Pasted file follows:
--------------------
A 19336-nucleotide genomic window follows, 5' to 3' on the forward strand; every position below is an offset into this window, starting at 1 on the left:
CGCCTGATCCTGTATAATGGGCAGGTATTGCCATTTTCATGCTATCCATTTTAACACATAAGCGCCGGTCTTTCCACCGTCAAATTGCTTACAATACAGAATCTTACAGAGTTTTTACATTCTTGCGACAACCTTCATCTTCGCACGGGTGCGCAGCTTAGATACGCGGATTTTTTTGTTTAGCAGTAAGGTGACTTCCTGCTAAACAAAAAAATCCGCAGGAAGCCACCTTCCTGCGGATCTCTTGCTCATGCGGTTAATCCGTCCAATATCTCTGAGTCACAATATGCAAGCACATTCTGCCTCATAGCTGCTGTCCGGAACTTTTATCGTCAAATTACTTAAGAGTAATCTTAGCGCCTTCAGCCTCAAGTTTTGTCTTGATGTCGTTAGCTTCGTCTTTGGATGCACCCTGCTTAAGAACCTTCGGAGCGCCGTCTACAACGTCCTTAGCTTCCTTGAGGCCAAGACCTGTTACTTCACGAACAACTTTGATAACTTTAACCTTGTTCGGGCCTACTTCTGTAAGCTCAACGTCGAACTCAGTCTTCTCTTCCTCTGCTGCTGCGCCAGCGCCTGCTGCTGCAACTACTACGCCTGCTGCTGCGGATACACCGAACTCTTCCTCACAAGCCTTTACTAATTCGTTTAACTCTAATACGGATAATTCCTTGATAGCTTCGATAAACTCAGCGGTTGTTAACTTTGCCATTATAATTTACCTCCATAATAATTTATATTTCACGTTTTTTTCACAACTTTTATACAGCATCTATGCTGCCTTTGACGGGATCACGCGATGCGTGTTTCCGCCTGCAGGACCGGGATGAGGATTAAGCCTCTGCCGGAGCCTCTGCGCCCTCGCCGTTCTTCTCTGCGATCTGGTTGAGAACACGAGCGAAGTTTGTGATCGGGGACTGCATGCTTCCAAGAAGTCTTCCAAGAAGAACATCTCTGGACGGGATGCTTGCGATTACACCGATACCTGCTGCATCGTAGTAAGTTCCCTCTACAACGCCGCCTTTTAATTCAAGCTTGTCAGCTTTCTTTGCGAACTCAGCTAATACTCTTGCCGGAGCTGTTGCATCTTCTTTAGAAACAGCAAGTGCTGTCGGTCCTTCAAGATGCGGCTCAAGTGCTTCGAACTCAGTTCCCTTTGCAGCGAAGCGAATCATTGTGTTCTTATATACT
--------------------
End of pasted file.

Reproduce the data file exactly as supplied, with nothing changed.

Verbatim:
A 19336-nucleotide genomic window follows, 5' to 3' on the forward strand; every position below is an offset into this window, starting at 1 on the left:
CGCCTGATCCTGTATAATGGGCAGGTATTGCCATTTTCATGCTATCCATTTTAACACATAAGCGCCGGTCTTTCCACCGTCAAATTGCTTACAATACAGAATCTTACAGAGTTTTTACATTCTTGCGACAACCTTCATCTTCGCACGGGTGCGCAGCTTAGATACGCGGATTTTTTTGTTTAGCAGTAAGGTGACTTCCTGCTAAACAAAAAAATCCGCAGGAAGCCACCTTCCTGCGGATCTCTTGCTCATGCGGTTAATCCGTCCAATATCTCTGAGTCACAATATGCAAGCACATTCTGCCTCATAGCTGCTGTCCGGAACTTTTATCGTCAAATTACTTAAGAGTAATCTTAGCGCCTTCAGCCTCAAGTTTTGTCTTGATGTCGTTAGCTTCGTCTTTGGATGCACCCTGCTTAAGAACCTTCGGAGCGCCGTCTACAACGTCCTTAGCTTCCTTGAGGCCAAGACCTGTTACTTCACGAACAACTTTGATAACTTTAACCTTGTTCGGGCCTACTTCTGTAAGCTCAACGTCGAACTCAGTCTTCTCTTCCTCTGCTGCTGCGCCAGCGCCTGCTGCTGCAACTACTACGCCTGCTGCTGCGGATACACCGAACTCTTCCTCACAAGCCTTTACTAATTCGTTTAACTCTAATACGGATAATTCCTTGATAGCTTCGATAAACTCAGCGGTTGTTAACTTTGCCATTATAATTTACCTCCATAATAATTTATATTTCACGTTTTTTTCACAACTTTTATACAGCATCTATGCTGCCTTTGACGGGATCACGCGATGCGTGTTTCCGCCTGCAGGACCGGGATGAGGATTAAGCCTCTGCCGGAGCCTCTGCGCCCTCGCCGTTCTTCTCTGCGATCTGGTTGAGAACACGAGCGAAGTTTGTGATCGGGGACTGCATGCTTCCAAGAAGTCTTCCAAGAAGAACATCTCTGGACGGGATGCTTGCGATTACACCGATACCTGCTGCATCGTAGTAAGTTCCCTCTACAACGCCGCCTTTTAATTCAAGCTTGTCAGCTTTCTTTGCGAACTCAGCTAATACTCTTGCCGGAGCTGTTGCATCTTCTTTAGAAACAGCAAGTGCTGTCGGTCCTTCAAGATGCGGCTCAAGTGCTTCGAACTCAGTTCCCTTTGCAGCGAAGCGAATCATTGTGTTCTTATATACT